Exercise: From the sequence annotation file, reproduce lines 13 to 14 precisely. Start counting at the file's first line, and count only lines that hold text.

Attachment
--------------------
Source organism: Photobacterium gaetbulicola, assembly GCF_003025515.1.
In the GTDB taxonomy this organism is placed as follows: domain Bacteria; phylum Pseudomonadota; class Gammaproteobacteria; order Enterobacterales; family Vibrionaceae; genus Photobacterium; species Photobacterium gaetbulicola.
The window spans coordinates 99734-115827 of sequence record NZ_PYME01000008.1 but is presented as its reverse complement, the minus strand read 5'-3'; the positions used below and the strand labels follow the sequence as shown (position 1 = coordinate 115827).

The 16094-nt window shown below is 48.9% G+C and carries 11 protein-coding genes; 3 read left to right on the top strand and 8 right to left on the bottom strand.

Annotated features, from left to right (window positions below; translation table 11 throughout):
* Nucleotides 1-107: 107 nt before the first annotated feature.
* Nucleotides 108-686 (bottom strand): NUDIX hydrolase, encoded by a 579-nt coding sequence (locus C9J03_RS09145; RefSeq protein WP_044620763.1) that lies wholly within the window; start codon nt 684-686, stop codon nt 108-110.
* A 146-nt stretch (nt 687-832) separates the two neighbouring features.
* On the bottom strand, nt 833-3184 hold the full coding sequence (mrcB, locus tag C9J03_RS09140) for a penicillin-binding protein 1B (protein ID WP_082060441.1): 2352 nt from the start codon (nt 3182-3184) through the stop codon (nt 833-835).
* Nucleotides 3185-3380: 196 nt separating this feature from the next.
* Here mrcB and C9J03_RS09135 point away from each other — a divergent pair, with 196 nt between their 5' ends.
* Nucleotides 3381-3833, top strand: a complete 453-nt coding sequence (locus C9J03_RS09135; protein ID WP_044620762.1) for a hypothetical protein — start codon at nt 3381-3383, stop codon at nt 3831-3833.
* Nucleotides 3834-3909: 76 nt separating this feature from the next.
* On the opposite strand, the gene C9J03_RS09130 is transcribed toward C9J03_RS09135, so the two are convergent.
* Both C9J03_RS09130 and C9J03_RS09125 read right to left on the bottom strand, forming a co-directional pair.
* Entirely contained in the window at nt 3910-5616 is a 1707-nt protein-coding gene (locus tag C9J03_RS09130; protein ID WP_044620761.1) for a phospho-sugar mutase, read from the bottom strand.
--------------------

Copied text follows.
* Nucleotides 3834-3909: 76 nt separating this feature from the next.
* On the opposite strand, the gene C9J03_RS09130 is transcribed toward C9J03_RS09135, so the two are convergent.